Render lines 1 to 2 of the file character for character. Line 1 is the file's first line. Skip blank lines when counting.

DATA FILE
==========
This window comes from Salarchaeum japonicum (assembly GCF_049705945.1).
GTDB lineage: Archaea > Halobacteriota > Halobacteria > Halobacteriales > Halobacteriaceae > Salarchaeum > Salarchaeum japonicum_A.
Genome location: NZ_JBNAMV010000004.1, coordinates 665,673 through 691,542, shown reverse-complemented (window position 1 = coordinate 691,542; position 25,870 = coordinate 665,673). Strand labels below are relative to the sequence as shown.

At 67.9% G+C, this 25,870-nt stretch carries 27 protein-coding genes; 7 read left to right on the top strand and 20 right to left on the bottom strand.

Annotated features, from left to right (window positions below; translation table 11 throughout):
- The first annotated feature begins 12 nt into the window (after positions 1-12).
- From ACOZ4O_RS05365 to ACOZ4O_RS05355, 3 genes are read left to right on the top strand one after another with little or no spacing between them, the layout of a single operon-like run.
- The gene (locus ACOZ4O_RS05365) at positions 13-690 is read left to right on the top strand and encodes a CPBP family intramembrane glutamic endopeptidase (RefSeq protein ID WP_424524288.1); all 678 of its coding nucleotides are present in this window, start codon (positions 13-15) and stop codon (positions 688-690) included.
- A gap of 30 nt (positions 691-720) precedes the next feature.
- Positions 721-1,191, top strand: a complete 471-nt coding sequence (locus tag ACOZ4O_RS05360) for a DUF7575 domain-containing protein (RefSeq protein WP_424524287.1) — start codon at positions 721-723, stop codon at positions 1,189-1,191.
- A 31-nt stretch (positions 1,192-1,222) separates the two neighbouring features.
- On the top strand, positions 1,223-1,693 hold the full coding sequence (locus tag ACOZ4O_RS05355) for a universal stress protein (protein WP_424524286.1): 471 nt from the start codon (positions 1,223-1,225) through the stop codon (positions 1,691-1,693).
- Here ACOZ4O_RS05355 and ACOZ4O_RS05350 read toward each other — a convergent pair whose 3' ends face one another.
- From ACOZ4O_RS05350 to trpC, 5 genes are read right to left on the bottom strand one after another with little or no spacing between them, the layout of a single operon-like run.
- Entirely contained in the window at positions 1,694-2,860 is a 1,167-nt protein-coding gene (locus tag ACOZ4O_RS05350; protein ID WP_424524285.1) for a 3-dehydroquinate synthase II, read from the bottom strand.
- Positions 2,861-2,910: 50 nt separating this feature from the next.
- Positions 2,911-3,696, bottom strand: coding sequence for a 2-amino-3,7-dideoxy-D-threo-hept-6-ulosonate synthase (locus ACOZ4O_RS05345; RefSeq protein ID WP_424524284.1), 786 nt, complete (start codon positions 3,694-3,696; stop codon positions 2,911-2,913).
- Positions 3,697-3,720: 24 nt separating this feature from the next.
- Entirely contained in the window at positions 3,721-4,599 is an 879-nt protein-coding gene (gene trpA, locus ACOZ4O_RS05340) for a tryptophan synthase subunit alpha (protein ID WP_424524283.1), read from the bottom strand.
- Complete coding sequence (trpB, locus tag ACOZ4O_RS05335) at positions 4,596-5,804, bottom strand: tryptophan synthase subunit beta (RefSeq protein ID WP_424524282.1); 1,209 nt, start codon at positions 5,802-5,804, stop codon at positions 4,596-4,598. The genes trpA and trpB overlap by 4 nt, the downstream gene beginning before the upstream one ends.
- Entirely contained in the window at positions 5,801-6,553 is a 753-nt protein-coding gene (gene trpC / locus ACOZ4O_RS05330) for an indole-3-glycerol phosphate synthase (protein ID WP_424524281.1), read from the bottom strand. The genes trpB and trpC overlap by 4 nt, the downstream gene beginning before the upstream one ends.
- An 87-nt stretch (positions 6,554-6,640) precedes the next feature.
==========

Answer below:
This window comes from Salarchaeum japonicum (assembly GCF_049705945.1).
GTDB lineage: Archaea > Halobacteriota > Halobacteria > Halobacteriales > Halobacteriaceae > Salarchaeum > Salarchaeum japonicum_A.